Latin America needs economic policies that facilitate private enterprise, the main source of productive employment, and that raise productivity in overprotected industrial sectors. In Argentina, Macri can make the right policy calls if he can get support from Argentina’s powerful labor unions and win the necessary votes in Congress. That is the kind of cooperation Macri has been preaching, but it won’t be easy. Dante Caputo, a political analyst who was foreign minister under Argentine President Raúl Alfonsín, recalls how the Radical government failed to stabilize the economy and wound up with inflation running at over 300 percent a year. Alfonsín, a champion of human rights, lost power to the Peronists in 1989. For Macri to change Argentina, Caputo told me, he would have to succeed in stabilizing the economy without the austerity policies that would alienate wage earners. “Any attempt to stabilize the economy that concentrates the costs on the social majority would be political suicide,” Caputo said. “If Macri succeeds in resolving the tensions between austerity and equity he will win a decisive battle. It will not be easy.”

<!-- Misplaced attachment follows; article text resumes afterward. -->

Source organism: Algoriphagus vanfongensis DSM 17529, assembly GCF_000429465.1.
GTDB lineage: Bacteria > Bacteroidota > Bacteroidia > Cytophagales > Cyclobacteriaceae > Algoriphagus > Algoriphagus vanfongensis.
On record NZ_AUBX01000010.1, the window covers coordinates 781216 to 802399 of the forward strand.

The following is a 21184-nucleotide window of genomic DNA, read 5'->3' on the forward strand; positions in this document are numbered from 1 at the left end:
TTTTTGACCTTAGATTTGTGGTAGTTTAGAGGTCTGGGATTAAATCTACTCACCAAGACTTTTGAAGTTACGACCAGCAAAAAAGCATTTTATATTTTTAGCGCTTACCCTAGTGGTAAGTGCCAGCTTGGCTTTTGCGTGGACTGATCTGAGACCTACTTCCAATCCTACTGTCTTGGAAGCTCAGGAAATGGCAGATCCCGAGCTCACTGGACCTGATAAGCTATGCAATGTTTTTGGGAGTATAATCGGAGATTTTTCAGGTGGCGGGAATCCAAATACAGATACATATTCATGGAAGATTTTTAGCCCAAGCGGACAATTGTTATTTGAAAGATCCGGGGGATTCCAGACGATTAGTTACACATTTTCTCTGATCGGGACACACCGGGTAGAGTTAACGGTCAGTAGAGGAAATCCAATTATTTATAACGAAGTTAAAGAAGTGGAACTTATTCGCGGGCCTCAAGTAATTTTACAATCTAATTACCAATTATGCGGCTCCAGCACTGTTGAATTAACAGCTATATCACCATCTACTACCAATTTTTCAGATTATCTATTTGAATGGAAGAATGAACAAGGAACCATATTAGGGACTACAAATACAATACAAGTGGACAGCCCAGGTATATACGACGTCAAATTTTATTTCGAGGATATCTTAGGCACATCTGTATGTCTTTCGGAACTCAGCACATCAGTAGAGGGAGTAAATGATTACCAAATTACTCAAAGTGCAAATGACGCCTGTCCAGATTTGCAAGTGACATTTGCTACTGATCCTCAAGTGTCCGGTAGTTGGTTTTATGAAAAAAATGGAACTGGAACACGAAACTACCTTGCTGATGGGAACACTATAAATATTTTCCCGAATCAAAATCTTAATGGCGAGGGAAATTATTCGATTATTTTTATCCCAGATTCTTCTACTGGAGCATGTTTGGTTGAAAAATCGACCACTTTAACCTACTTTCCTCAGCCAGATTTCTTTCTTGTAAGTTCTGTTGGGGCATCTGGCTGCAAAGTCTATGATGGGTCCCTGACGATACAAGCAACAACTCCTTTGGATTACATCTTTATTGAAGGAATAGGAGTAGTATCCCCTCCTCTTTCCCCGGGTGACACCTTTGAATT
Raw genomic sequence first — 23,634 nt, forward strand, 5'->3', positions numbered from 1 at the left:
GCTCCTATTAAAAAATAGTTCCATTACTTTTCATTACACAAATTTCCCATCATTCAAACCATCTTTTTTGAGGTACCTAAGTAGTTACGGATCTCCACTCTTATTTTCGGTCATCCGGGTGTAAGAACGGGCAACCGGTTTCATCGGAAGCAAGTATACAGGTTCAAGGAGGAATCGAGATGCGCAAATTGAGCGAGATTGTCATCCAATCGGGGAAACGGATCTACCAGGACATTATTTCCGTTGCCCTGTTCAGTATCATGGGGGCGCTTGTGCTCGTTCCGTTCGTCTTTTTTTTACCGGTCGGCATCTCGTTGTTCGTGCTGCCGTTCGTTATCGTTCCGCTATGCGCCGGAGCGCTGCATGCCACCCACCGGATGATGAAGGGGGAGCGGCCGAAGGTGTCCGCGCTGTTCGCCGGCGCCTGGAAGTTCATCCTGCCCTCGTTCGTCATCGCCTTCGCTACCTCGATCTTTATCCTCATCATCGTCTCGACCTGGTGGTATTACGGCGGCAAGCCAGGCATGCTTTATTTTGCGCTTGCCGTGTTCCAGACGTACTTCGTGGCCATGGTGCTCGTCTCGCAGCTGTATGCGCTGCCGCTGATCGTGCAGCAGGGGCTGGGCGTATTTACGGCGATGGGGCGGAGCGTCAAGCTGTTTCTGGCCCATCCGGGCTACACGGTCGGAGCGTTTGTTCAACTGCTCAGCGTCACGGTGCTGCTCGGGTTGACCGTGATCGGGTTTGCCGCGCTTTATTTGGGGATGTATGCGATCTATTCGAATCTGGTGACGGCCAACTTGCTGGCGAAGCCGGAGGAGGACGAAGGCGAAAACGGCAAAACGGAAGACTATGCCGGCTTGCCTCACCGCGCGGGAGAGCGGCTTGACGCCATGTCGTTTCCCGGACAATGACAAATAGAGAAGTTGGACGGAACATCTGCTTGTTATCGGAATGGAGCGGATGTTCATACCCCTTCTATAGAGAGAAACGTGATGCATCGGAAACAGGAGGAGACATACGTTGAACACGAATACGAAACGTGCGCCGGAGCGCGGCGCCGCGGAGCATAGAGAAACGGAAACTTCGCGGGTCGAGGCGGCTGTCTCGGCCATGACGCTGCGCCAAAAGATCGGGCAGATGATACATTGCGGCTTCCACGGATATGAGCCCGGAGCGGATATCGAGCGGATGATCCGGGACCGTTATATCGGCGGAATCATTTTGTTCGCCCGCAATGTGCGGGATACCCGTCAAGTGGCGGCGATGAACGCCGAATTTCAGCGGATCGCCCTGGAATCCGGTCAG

For Latin America as a whole, the hour of change in Argentina and elsewhere is an opportunity to recover the momentum it has lost to Asia in the global economy. If the region, with a population of 600 million and abundant natural resources, can come out of its protectionist shell, it can make a major contribution to the recovery of sustainable growth, not only in its region but in the world. Latin American leadership on global issues, such as the environment and social equity, will also be possible if the potential of the Western Hemisphere is fully realized.